Release of 19 ISA detainees reminiscent of the first fortnight of the Mahathir premiership in 1981 but what is urgently needed is not just tokenism but fundamental changes on government policies and attitude on democracy, human rights and good governance
by Lim Kit Siang
(Petaling Jaya, Saturday): The release of 19 Internal Security Act (ISA) detainees just before the Hari Raya was reminiscent of the first fortnight of the Mahathir premiership in 1981, where on the 14th day of the 2M administration of Tun Dr. Mahathir Mohamad and Tan Sri Musa Hitam on 30th July 1981, the government released 21 people under the ISA.
Among those released were two DAP Members of Parliament, Chiang Heng Kai (Batu Gajah) and Chan Kok Kit (Sungei Besi), former Deputy Minister now Tan Sri Abdullah Ahmad (just sacked by UMNO as New Straits Times Group Editor-in-chief), former chairman of Parti Rakyat Kassim Ahmad and 11 members of Pertubohan Angkatan Sabilullah (Righteous Path organization) – who had been jailed between one to five years.
The 1981 ISA releases were also just before the Hari Raya, and the newspaper headlines were almost the same as 22 years ago. For instance, NST of 25.11.03 headlined “Raya joy for 19 ex-detainees”, which is eerily similar to the NST headline of 31.7.1981: “It’ll be a perfect Hari Raya”.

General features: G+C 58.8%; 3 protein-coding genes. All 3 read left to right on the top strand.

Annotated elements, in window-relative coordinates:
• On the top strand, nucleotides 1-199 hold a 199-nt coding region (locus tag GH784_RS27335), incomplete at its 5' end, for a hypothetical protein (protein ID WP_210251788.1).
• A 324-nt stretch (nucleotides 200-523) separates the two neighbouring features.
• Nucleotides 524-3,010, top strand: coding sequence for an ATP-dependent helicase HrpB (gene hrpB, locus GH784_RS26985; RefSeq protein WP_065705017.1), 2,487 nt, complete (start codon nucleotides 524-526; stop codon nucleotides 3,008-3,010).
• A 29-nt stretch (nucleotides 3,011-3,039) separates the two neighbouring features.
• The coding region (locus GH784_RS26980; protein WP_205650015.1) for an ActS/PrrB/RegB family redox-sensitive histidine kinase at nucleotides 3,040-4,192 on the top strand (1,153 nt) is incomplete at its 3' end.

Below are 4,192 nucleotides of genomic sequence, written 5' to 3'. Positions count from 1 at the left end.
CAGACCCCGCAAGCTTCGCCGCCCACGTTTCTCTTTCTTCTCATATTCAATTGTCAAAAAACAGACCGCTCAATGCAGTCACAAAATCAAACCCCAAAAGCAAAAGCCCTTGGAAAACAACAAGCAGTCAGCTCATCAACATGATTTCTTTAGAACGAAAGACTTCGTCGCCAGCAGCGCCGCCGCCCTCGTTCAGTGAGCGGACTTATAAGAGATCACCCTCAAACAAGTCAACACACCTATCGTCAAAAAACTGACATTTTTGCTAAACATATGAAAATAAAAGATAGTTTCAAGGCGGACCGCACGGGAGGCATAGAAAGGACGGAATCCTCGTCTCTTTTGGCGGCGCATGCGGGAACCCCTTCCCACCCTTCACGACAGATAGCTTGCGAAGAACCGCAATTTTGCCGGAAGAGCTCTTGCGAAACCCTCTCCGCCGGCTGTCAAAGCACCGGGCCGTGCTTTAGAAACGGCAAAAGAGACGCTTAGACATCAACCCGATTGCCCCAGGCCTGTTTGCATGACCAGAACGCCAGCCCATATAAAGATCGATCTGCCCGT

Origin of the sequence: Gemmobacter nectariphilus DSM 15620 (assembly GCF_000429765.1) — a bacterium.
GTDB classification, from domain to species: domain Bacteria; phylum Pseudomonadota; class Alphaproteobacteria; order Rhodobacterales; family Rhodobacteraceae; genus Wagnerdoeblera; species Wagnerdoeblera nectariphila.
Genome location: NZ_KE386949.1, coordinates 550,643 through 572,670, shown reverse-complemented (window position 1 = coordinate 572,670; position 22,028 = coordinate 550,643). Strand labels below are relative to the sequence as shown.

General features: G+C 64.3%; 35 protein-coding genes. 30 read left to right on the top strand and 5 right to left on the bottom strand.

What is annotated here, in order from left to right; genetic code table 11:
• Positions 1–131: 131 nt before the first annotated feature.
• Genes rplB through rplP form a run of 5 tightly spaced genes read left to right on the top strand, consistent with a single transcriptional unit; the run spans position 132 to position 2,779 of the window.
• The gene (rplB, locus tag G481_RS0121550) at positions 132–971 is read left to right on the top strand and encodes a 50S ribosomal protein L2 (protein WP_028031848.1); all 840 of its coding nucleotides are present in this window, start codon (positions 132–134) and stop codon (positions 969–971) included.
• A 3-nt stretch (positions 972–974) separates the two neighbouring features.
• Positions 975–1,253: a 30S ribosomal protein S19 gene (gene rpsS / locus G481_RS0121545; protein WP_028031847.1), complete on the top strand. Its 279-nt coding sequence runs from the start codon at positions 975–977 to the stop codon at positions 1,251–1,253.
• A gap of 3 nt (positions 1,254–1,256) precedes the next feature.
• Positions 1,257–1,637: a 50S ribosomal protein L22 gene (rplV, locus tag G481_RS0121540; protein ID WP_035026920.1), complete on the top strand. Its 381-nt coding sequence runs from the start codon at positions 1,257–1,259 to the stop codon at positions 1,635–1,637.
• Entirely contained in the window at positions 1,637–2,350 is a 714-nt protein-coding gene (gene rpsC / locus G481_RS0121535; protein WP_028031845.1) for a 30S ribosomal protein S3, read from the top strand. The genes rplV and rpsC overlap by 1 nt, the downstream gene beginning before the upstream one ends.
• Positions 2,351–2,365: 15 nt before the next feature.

The two batches of ISA releases under a new Prime Minister in their first month in office have both similarities and differences, as among the former, are the continued detention of many under the ISA in Kamunting Detention Centre – in July 1981, after the release of the 21 there were still 568 under detention.
There is however a most important difference between the two batches of ISA releases – in 1981, when Prime Minister Mahathir and Home Minister Musa decided on the 21 ISA releases, both of them had never been associated with any ISA detention previously. In the case of the recent release of 19 detainees during the first month of a new Prime Minister, they were all detained under the order of the Prime Minister himself in his earlier and continued capacity as Home Minister.
On the first day of Hari Raya on Tuesday, Datuk Seri Abdullah Ahmad Badawi gave himself a pass mark for his performance since taking over from Mahathir as Prime Minister at the beginning of the month.
DAP wishes Abdullah well and wants him to succeed as the fifth Prime Minister, but what is urgently needed is not just tokenism but fundamental changes in government policies and attitudes on democracy, human rights and his pledge of a “clean, incorruptible, modest and beyond suspicion” government where the people can tell him the truth. The time has come for Abdullah to spell out these policies of democracy, human rights and good governance in clear specific terms.
* Lim Kit Siang, DAP National Chairman